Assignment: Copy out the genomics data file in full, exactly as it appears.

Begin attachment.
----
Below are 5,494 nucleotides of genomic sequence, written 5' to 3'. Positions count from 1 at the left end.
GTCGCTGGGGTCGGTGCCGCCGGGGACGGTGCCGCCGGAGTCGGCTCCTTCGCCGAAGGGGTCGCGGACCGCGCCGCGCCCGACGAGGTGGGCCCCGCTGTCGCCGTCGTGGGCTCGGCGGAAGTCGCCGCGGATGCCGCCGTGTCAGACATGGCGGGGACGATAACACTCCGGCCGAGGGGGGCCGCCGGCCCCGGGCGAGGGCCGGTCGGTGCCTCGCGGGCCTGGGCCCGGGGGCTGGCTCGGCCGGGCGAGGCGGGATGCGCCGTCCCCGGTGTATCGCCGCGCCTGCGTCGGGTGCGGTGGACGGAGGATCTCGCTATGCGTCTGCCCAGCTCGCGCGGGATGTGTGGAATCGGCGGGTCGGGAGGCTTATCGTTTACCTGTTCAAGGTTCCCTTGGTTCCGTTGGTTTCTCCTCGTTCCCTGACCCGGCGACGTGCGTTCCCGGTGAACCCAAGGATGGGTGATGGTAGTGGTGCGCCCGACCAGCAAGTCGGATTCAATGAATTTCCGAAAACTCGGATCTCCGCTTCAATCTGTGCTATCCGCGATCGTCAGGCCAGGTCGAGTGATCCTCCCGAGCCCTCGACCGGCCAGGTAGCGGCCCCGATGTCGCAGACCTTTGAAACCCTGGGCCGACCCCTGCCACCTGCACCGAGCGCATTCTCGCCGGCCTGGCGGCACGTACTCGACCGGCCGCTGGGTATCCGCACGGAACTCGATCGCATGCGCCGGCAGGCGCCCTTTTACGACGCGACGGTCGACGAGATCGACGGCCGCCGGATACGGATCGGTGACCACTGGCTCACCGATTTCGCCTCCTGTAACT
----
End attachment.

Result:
Below are 5,494 nucleotides of genomic sequence, written 5' to 3'. Positions count from 1 at the left end.
GTCGCTGGGGTCGGTGCCGCCGGGGACGGTGCCGCCGGAGTCGGCTCCTTCGCCGAAGGGGTCGCGGACCGCGCCGCGCCCGACGAGGTGGGCCCCGCTGTCGCCGTCGTGGGCTCGGCGGAAGTCGCCGCGGATGCCGCCGTGTCAGACATGGCGGGGACGATAACACTCCGGCCGAGGGGGGCCGCCGGCCCCGGGCGAGGGCCGGTCGGTGCCTCGCGGGCCTGGGCCCGGGGGCTGGCTCGGCCGGGCGAGGCGGGATGCGCCGTCCCCGGTGTATCGCCGCGCCTGCGTCGGGTGCGGTGGACGGAGGATCTCGCTATGCGTCTGCCCAGCTCGCGCGGGATGTGTGGAATCGGCGGGTCGGGAGGCTTATCGTTTACCTGTTCAAGGTTCCCTTGGTTCCGTTGGTTTCTCCTCGTTCCCTGACCCGGCGACGTGCGTTCCCGGTGAACCCAAGGATGGGTGATGGTAGTGGTGCGCCCGACCAGCAAGTCGGATTCAATGAATTTCCGAAAACTCGGATCTCCGCTTCAATCTGTGCTATCCGCGATCGTCAGGCCAGGTCGAGTGATCCTCCCGAGCCCTCGACCGGCCAGGTAGCGGCCCCGATGTCGCAGACCTTTGAAACCCTGGGCCGACCCCTGCCACCTGCACCGAGCGCATTCTCGCCGGCCTGGCGGCACGTACTCGACCGGCCGCTGGGTATCCGCACGGAACTCGATCGCATGCGCCGGCAGGCGCCCTTTTACGACGCGACGGTCGACGAGATCGACGGCCGCCGGATACGGATCGGTGACCACTGGCTCACCGATTTCGCCTCCTGTAACT